2018 TECH TRENDS REPORT — from the Future Today Institute
Emerging technology trends that will influence business, government, education, media and society in the coming year.


The Future Today Institute’s 11th annual Tech Trends Report identifies 235 tantalizing advancements in emerging technologies—artificial intelligence, biotech, autonomous robots, green energy and space travel—that will begin to enter the mainstream and fundamentally disrupt business, geopolitics and everyday life around the world. Our annual report has garnered more than six million cumulative views, and this edition is our largest to date.

Helping organizations see change early and calculate the impact of new trends is why we publish our annual Emerging Tech Trends Report, which focuses on mid- to late-stage emerging technologies that are on a growth trajectory.

In this edition of the FTI Tech Trends Report, we’ve included several new features and sections:

  • a list and map of the world’s smartest cities
  • a calendar of events that will shape technology this year
  • detailed near-future scenarios for several of the technologies
  • a new framework to help organizations decide when to take action on trends
  • an interactive table of contents, which will allow you to more easily navigate the report from the bookmarks bar in your PDF reader



01 How does this trend impact our industry and all of its parts?
02 How might global events — politics, climate change, economic shifts – impact this trend, and as a result, our organization?
03 What are the second, third, fourth, and fifth-order implications of this trend as it evolves, both in our organization and our industry?
04 What are the consequences if our organization fails to take action on this trend?
05 Does this trend signal emerging disruption to our traditional business practices and cherished beliefs?
06 Does this trend indicate a future disruption to the established roles and responsibilities within our organization? If so, how do we reverse-engineer that disruption and deal with it in the present day?
07 How are the organizations in adjacent spaces addressing this trend? What can we learn from their failures and best practices?
08 How will the wants, needs and expectations of our consumers/ constituents change as a result of this trend?
09 Where does this trend create potential new partners or collaborators for us?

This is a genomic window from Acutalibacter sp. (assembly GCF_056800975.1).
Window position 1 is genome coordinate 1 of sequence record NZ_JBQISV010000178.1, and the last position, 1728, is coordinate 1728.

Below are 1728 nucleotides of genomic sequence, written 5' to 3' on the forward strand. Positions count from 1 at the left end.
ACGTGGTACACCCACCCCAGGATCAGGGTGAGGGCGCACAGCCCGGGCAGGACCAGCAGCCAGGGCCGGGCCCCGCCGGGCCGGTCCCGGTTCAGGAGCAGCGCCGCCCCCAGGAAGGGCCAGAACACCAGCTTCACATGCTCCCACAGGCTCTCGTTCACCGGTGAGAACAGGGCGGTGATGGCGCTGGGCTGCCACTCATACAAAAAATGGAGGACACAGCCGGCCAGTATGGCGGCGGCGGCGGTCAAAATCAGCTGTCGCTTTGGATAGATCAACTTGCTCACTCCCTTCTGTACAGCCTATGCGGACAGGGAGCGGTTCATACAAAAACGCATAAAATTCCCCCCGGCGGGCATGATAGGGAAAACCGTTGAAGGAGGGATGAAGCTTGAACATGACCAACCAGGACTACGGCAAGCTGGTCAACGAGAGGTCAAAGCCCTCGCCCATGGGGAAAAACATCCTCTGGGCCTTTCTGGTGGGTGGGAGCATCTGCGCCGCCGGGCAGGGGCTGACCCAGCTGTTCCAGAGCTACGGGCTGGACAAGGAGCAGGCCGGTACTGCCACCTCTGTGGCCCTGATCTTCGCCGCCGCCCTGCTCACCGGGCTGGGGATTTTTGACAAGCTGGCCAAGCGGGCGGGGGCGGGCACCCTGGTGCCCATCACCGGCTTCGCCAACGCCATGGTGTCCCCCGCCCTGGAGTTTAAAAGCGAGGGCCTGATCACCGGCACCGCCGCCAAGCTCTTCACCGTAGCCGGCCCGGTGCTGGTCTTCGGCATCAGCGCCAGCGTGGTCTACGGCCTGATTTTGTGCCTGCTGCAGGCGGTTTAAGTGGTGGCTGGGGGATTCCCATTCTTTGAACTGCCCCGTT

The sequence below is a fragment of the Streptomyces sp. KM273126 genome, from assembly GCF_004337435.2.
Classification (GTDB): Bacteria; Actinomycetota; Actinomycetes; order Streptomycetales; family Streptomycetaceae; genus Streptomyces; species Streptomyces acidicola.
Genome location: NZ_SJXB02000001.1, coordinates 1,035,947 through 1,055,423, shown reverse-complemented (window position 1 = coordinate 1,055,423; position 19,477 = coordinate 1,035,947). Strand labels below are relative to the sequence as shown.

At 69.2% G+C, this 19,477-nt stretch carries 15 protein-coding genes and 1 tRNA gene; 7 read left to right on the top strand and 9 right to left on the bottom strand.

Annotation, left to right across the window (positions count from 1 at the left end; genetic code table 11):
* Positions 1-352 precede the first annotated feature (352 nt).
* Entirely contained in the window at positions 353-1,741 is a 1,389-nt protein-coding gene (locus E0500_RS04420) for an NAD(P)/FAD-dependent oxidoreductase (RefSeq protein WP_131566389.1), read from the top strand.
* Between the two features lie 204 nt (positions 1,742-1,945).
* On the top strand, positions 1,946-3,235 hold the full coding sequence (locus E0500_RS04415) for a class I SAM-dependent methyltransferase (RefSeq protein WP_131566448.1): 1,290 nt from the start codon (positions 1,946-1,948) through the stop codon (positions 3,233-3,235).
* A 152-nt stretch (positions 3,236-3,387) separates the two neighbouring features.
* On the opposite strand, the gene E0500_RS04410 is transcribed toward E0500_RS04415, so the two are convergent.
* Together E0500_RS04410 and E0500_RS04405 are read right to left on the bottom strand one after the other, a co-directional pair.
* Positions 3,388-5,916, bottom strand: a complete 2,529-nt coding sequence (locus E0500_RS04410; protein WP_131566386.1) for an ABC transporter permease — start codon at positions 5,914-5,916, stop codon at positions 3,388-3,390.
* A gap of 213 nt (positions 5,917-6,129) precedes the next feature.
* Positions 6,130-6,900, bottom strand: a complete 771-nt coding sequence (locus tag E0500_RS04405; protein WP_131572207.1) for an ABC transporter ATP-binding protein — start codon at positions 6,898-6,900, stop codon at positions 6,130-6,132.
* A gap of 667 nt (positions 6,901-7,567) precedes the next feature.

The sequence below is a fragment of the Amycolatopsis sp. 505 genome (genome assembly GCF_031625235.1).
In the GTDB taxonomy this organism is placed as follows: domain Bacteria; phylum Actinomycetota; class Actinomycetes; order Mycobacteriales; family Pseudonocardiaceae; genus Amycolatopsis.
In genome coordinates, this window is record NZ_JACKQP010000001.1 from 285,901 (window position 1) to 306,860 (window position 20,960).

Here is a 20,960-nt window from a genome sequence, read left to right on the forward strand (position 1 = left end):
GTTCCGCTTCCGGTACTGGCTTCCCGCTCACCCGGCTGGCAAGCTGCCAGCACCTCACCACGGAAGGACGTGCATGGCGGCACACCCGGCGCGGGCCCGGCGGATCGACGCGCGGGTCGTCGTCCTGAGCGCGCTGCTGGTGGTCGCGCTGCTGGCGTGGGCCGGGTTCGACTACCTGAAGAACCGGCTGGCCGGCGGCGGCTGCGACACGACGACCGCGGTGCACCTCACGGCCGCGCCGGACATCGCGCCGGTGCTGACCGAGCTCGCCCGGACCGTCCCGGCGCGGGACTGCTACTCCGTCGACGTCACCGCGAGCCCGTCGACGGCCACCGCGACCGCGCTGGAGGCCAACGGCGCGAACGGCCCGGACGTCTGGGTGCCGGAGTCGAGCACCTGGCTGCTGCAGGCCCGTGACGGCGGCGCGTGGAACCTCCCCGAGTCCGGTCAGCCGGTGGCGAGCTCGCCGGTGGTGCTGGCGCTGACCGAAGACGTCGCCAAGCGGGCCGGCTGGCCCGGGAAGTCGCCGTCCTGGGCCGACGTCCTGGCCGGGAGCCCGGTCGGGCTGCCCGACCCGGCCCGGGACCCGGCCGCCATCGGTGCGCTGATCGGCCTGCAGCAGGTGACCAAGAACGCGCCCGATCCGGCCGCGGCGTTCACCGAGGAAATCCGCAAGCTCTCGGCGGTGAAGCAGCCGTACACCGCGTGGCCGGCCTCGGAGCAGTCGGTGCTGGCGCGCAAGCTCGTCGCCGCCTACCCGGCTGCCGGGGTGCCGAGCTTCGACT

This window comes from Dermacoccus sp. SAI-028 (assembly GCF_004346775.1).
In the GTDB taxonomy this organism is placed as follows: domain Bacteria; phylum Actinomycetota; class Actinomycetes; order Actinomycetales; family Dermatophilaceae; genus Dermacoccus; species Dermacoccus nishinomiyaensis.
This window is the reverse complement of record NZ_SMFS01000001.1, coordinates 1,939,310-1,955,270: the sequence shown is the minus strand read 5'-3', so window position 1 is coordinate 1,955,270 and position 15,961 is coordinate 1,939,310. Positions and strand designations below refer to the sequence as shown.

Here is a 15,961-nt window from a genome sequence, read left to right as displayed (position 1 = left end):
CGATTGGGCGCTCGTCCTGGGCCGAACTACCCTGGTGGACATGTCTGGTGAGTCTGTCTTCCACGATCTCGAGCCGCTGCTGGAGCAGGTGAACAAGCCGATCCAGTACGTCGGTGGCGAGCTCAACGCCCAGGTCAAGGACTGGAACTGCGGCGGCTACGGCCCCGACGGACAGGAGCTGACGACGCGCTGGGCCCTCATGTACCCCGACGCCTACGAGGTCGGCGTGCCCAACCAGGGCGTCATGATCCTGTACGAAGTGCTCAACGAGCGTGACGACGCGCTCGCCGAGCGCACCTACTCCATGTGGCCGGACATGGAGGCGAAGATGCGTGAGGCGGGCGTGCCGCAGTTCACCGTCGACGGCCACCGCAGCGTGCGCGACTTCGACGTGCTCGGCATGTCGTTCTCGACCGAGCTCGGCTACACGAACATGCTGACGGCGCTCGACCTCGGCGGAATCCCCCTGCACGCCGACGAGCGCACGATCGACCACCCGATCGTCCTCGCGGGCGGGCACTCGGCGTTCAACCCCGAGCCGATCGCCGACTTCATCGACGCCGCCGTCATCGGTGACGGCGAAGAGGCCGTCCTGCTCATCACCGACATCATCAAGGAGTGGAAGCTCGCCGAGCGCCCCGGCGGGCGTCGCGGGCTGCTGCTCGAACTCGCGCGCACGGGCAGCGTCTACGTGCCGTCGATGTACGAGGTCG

10 How does this trend inspire us to think about the future of our organization?




A Microlearning Framework — from jvsp.io and Pablo Navarro
This infographic is based on the experience of different clients from different industries in different training programs.


From DSC:
I thought this was a solid infographic and should prove to be useful for Instructional Designers, Faculty Members, and/or for Corporate Trainers as well. 

I might also consider adding a “Gotcha!” piece first — even before the welcome piece — in order to get the learner’s attention and to immediately answer the WHY question. WHY is this topic important and relevant to me? When topics are relevant to people, they care and engage a whole lot more with the content that’s about to be presented to them. Ideally, such a piece would stir some curiosity as well.





Embracing Digital Tools of the Millennial Trade. — from virtuallyinspired.org


Thus, millennials are well-acquainted with – if not highly dependent on – the digital tools they use in their personal and professional lives. Tools that empower them to connect and collaborate in a way that is immediate and efficient, interactive and self-directed. Which is why they expect technology-enhanced education to replicate this user experience in the virtual classroom. And when their expectations fall short or go unmet altogether, millennials are more likely to go in search of other alternatives.



From DSC:
There are several solid tools mentioned in this article, and I always appreciate the high-level of innovation arising from Susan Aldridge, Marci Powell, and the folks at virtuallyinspired.org.

After reading the article, the key considerations that come to my mind involve the topics of usability and advocating for the students’ perspective. That is, we need to approach things from the student’s/learner’s standpoint — from a usability and user experience standpoint. For example, a seamless/single sign-on for each of these tools would be a requirement for implementing them. Otherwise, learners would have to be constantly logging into a variety of systems and services. Not only is that process time consuming, but a learner would need to keep track of additional passwords — and who doesn’t have enough of those to keep track of these days (I realize there are tools for that, but even those tools require additional time to investigate, setup, and maintain).